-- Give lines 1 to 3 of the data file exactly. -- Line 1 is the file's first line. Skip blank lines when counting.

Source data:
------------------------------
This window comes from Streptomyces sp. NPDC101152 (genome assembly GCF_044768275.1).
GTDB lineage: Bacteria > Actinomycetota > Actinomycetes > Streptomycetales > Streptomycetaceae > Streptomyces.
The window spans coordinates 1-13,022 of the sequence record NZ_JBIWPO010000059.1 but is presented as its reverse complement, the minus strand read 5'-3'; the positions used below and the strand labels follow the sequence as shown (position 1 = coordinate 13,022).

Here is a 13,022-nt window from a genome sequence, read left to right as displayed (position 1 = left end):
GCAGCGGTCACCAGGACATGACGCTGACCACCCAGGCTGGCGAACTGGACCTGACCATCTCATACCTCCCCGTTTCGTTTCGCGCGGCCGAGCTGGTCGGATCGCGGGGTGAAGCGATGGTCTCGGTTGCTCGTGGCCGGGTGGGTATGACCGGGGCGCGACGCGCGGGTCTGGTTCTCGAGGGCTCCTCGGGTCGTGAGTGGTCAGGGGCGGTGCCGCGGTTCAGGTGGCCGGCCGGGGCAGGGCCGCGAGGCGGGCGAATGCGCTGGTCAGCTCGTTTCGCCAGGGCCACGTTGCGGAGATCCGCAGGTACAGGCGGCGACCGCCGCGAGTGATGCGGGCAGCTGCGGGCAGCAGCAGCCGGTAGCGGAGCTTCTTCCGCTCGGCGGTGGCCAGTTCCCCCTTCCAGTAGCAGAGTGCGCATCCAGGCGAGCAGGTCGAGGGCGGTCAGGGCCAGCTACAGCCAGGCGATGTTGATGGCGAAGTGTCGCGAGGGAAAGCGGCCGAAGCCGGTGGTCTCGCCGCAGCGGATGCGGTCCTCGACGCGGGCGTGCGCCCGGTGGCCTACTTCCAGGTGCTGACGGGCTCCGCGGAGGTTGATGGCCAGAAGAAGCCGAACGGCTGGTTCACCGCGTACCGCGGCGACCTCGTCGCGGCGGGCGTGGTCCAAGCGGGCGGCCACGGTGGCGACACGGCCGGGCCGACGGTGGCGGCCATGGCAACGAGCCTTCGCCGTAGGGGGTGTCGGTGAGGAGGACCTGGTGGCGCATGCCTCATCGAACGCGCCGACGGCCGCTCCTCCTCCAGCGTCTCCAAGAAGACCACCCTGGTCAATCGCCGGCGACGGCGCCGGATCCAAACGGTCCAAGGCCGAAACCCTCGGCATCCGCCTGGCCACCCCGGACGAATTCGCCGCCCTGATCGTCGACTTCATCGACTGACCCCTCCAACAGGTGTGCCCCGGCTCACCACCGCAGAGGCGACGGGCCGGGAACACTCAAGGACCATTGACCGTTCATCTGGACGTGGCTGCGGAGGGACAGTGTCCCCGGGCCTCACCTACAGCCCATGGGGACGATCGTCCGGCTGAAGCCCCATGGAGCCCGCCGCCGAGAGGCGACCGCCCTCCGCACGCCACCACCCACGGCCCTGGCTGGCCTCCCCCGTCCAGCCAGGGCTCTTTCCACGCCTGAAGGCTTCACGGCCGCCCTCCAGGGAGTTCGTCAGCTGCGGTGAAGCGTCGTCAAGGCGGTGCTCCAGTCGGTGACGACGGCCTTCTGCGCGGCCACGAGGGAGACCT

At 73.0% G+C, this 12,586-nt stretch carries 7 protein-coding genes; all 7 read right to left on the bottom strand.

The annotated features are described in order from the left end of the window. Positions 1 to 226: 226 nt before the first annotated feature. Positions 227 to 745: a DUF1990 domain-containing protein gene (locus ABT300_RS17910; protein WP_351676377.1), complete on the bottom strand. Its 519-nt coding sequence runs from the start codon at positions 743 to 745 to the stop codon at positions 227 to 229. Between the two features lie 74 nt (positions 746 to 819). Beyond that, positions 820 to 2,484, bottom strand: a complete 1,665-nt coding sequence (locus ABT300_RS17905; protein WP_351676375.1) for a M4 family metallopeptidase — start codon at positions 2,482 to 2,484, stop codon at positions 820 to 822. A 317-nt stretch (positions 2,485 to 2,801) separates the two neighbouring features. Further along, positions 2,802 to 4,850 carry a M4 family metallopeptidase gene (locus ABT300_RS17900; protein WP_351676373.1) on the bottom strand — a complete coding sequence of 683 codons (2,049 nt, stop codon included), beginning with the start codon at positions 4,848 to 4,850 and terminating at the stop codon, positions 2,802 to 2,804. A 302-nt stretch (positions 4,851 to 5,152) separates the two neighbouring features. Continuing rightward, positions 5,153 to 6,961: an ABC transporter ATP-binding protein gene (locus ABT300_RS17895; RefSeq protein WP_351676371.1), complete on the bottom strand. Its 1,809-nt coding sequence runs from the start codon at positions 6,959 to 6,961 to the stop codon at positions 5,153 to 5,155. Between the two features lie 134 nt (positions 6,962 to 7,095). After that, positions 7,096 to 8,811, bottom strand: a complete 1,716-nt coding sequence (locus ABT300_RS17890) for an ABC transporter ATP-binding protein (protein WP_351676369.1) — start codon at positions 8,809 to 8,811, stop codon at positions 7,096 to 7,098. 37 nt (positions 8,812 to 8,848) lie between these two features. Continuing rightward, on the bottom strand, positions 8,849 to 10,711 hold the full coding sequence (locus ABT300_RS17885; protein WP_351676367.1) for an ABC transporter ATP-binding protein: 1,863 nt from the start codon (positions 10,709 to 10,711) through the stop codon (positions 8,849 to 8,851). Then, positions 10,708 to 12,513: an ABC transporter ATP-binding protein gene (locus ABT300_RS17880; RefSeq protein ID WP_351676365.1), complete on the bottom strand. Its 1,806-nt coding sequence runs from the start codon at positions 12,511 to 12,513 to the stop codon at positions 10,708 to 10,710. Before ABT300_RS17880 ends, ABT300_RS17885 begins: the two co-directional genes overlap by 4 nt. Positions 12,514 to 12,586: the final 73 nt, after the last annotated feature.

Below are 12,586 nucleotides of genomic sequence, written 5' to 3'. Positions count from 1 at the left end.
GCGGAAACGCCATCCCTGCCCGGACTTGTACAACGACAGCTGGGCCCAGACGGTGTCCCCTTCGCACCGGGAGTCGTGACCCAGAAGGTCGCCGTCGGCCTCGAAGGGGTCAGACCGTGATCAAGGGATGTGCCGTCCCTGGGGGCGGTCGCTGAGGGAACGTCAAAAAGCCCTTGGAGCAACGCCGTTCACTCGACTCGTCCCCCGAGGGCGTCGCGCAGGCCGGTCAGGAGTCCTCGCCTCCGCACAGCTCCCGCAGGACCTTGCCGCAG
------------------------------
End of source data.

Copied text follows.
This window comes from Streptomyces sp. NPDC101152 (genome assembly GCF_044768275.1).
GTDB lineage: Bacteria > Actinomycetota > Actinomycetes > Streptomycetales > Streptomycetaceae > Streptomyces.
The window spans coordinates 1-13,022 of the sequence record NZ_JBIWPO010000059.1 but is presented as its reverse complement, the minus strand read 5'-3'; the positions used below and the strand labels follow the sequence as shown (position 1 = coordinate 13,022).